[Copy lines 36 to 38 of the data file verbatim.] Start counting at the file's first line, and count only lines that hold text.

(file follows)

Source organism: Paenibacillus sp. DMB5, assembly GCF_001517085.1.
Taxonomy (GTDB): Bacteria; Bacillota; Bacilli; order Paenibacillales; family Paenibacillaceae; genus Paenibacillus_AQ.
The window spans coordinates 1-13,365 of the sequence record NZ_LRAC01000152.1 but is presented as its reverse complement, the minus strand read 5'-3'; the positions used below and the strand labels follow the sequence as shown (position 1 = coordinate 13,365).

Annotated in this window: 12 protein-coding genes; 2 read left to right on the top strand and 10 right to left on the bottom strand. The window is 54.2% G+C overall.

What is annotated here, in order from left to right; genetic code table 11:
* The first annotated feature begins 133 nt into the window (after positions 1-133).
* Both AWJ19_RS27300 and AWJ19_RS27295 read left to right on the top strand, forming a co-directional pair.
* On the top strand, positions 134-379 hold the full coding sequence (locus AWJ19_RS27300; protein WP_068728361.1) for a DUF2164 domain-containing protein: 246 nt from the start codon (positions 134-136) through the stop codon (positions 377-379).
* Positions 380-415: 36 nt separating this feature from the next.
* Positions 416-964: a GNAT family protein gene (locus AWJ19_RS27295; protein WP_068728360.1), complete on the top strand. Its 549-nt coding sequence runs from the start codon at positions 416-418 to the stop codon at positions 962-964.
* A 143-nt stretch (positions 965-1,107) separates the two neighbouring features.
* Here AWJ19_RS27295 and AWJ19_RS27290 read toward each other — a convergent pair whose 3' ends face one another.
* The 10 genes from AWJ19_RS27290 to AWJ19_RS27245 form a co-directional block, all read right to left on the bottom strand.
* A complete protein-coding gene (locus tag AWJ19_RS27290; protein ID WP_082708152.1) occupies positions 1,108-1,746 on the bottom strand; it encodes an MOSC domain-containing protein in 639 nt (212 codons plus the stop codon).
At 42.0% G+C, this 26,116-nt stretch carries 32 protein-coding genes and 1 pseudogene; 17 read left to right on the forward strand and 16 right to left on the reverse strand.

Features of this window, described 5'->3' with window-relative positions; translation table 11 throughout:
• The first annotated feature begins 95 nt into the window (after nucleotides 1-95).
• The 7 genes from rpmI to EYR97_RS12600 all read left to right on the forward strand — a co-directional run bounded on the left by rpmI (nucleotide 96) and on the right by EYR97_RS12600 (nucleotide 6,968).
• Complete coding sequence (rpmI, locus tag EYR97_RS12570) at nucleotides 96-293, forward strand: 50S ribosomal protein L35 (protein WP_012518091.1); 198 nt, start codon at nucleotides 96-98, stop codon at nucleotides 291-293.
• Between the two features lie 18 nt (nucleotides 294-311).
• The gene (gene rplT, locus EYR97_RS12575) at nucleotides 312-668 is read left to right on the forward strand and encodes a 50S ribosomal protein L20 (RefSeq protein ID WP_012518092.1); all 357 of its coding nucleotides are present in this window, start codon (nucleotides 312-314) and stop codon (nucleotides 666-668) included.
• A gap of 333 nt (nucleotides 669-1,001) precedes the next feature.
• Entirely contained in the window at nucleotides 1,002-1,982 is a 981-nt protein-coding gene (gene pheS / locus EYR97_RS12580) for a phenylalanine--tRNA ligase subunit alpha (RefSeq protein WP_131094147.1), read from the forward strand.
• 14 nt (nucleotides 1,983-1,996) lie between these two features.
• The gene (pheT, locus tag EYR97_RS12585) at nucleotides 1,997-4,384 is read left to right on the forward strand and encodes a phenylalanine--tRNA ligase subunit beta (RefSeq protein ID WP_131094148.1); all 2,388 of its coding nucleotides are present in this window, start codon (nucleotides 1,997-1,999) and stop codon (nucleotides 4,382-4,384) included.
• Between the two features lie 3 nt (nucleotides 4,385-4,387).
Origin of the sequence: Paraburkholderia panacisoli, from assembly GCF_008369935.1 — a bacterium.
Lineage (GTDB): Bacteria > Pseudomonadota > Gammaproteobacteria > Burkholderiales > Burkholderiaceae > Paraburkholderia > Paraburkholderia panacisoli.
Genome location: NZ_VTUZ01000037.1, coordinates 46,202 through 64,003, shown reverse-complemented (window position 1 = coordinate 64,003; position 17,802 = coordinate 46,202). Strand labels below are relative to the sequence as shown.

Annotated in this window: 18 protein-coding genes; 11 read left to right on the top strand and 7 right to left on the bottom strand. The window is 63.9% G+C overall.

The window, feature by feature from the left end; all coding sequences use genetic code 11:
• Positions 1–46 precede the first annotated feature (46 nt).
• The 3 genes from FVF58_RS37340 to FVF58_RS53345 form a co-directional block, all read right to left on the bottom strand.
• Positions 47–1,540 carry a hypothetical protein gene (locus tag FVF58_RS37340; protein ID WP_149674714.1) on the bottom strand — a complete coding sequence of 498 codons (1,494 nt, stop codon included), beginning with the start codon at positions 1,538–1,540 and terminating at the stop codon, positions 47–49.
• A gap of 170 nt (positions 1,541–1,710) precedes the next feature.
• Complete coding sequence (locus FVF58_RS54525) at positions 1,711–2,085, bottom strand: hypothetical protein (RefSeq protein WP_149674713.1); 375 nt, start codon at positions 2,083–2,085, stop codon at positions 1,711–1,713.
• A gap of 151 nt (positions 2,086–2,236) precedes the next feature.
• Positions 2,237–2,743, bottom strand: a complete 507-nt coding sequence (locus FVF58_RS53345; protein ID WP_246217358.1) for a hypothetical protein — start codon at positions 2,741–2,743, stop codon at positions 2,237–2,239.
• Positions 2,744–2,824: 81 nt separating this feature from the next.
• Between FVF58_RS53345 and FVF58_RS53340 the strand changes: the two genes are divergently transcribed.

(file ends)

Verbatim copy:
• Complete coding sequence (locus FVF58_RS54525) at positions 1,711–2,085, bottom strand: hypothetical protein (RefSeq protein WP_149674713.1); 375 nt, start codon at positions 2,083–2,085, stop codon at positions 1,711–1,713.
• A gap of 151 nt (positions 2,086–2,236) precedes the next feature.
• Positions 2,237–2,743, bottom strand: a complete 507-nt coding sequence (locus FVF58_RS53345; protein ID WP_246217358.1) for a hypothetical protein — start codon at positions 2,741–2,743, stop codon at positions 2,237–2,239.